On each matted photo where a border was slightly wider than the other three I wrote in gold (Sharpie metallic paint pen-extra fine point) the dates or names for the photos.
A 4×4 block on page one is reserved for the journaling explaining the family tradition. It is double matted and handwritten.
I’m sure you’ve thought of some traditions that you could highlight in a layout…do you add a new ornament each year, change the theme of your Christmas Tree, maybe even have a special creative gift you receive you’d like to remember years to come?
Do you collect nativities, star or angel ornaments? Do you drive around town to see the Christmas lights all lit up or take in a production of Messiah? Years from now your family may still be doing all those things, so why not tell them in a layout how they all began?
Now hopefully in time for your holiday photos I’ve included a few tips on what to take to include in your Christmas layouts. I honestly do not take as many on “the” day as I used to. Trying to capture everyone opening gifts always meant someone was being missed and I wasn’t seeing what was going on, I was missing out on the whole memory by trying to capture a single moment. Plus the lighting was never right! So I began to change my focus a bit by remembering there is more going on the whole season as we prepare and enjoy all the events on our holiday calendars.
Many of these tips you may have done before but it never hurts to refresh your memory!
10 Tips for Holiday Photos:
- The Tree. Do you cut your own tree? Take your camera along for the ride, the choosing and cutting. Do they have a hayride out to the lot? Serve Hot Chocolate in the shop? Take Photos.
- Assembling the tree. Fitting pieces together on your artificial tree and fluffing the branches out can take on some comical scenes. Take Photos.
- Decorating. Do you have a designated designer that likes to do it all by their self? Whether trimming the tree or decking the halls, displaying the Christmas cards that have been received or setting out the Advent wreath. Take Photos.
- The Children’s program at church, school or pre-school? Take Photos. Get them in costume, reciting their parts, singing their songs or afterward when the cookies appear in the fellowship hall. Take Photos.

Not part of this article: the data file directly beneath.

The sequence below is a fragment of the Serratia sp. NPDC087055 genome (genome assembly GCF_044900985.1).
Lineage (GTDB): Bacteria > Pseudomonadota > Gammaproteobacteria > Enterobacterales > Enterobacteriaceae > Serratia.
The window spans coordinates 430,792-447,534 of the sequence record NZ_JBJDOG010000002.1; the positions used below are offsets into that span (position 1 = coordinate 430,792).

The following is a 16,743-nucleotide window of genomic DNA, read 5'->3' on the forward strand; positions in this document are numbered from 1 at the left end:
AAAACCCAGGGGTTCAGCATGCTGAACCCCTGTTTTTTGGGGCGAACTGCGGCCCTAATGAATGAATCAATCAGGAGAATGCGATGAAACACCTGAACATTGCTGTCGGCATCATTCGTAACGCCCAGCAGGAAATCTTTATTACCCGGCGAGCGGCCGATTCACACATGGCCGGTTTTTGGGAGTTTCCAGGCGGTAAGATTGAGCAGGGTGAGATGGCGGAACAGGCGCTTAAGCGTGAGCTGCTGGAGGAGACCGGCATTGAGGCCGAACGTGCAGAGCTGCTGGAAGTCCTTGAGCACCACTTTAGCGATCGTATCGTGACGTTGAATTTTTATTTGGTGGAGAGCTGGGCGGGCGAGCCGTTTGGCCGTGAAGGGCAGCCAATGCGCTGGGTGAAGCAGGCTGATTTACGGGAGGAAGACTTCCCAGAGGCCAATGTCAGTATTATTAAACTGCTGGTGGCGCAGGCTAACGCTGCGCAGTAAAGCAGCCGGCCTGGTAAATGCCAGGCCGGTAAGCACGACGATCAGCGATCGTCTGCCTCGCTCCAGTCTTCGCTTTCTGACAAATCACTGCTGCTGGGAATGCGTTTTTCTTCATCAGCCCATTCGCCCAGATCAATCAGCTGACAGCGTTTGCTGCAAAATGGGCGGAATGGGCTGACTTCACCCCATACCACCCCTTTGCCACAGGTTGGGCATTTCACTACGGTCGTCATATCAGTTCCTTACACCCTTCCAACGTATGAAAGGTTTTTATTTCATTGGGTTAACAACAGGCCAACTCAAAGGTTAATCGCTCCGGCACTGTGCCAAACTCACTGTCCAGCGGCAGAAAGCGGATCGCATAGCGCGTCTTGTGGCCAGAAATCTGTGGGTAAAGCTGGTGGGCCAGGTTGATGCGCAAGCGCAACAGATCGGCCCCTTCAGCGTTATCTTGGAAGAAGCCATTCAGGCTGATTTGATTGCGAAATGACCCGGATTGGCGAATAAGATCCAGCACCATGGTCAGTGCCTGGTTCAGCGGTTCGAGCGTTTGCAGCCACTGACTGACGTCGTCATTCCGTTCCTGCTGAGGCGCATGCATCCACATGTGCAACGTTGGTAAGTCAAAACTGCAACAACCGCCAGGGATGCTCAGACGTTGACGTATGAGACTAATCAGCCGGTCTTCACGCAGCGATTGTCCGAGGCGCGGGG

- Are you apart of a group that sings to those in nursing homes? Take Photos.
- Does your group make up baskets or boxes to give away at Christmas, why not take photos of the baskets and those who helped to assemble them before they are delivered? There’s so much care involved in doing this, why not remember those who make them up? This year Auntie Hannah and Emmi will be putting a box together for Operation Christmas Child and they are so excited, the photos ought to be great! I’m taking photos!
- Parades? We’ve got one in town with marching bands, floats and even visitors from the North Pole that make a run through town before the big day. Take Photos.
- Ornaments. Get close-ups of all your favorites on the tree, take photos of them all lined up in the box, side by side or all alone. Take Photos.
- Do you serve a special holiday meal, breakfast, lunch or dinner? Get photos of the strata, the turkey, the pie, the set table or buffet line with all the goodies lined up just waiting to be eaten. Or even the cooks and servers can be remembered if you Take Photos.
- After all the gifts are opened gather your group around the tree for a family photo to remember this moment with those you love, because at least for this moment, you are still all together and blessed. Take photos.
Wishing you all a Very Merry and Blessed Christmas